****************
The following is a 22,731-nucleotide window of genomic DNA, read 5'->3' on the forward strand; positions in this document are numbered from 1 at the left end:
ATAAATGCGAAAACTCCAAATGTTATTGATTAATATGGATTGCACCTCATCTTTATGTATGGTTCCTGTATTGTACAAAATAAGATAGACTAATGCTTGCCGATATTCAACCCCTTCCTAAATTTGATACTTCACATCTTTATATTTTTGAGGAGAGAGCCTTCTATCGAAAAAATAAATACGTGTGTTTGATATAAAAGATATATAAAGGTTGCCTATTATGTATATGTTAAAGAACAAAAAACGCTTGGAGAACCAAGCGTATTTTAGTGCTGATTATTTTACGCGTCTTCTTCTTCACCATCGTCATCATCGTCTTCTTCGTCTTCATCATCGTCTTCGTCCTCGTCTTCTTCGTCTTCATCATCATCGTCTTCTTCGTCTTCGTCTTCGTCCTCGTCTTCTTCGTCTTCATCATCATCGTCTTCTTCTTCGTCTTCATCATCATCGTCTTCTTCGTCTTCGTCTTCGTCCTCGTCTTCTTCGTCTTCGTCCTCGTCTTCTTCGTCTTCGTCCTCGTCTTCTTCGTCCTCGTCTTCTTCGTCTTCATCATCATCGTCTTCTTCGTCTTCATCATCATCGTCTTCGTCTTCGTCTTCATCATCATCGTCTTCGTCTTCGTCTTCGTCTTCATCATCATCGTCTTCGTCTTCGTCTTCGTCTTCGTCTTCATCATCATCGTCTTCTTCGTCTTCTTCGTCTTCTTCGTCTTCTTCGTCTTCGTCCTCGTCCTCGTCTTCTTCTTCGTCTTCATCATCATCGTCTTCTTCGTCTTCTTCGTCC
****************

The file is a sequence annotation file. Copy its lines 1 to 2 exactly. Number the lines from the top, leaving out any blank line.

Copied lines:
The following is a 22,731-nucleotide window of genomic DNA, read 5'->3' on the forward strand; positions in this document are numbered from 1 at the left end:
ATAAATGCGAAAACTCCAAATGTTATTGATTAATATGGATTGCACCTCATCTTTATGTATGGTTCCTGTATTGTACAAAATAAGATAGACTAATGCTTGCCGATATTCAACCCCTTCCTAAATTTGATACTTCACATCTTTATATTTTTGAGGAGAGAGCCTTCTATCGAAAAAATAAATACGTGTGTTTGATATAAAAGATATATAAAGGTTGCCTATTATGTATATGTTAAAGAACAAAAAACGCTTGGAGAACCAAGCGTATTTTAGTGCTGATTATTTTACGCGTCTTCTTCTTCACCATCGTCATCATCGTCTTCTTCGTCTTCATCATCGTCTTCGTCCTCGTCTTCTTCGTCTTCATCATCATCGTCTTCTTCGTCTTCGTCTTCGTCCTCGTCTTCTTCGTCTTCATCATCATCGTCTTCTTCTTCGTCTTCATCATCATCGTCTTCTTCGTCTTCGTCTTCGTCCTCGTCTTCTTCGTCTTCGTCCTCGTCTTCTTCGTCTTCGTCCTCGTCTTCTTCGTCCTCGTCTTCTTCGTCTTCATCATCATCGTCTTCTTCGTCTTCATCATCATCGTCTTCGTCTTCGTCTTCATCATCATCGTCTTCGTCTTCGTCTTCGTCTTCATCATCATCGTCTTCGTCTTCGTCTTCGTCTTCGTCTTCATCATCATCGTCTTCTTCGTCTTCTTCGTCTTCTTCGTCTTCTTCGTCTTCGTCCTCGTCCTCGTCTTCTTCTTCGTCTTCATCATCATCGTCTTCTTCGTCTTCTTCGTCC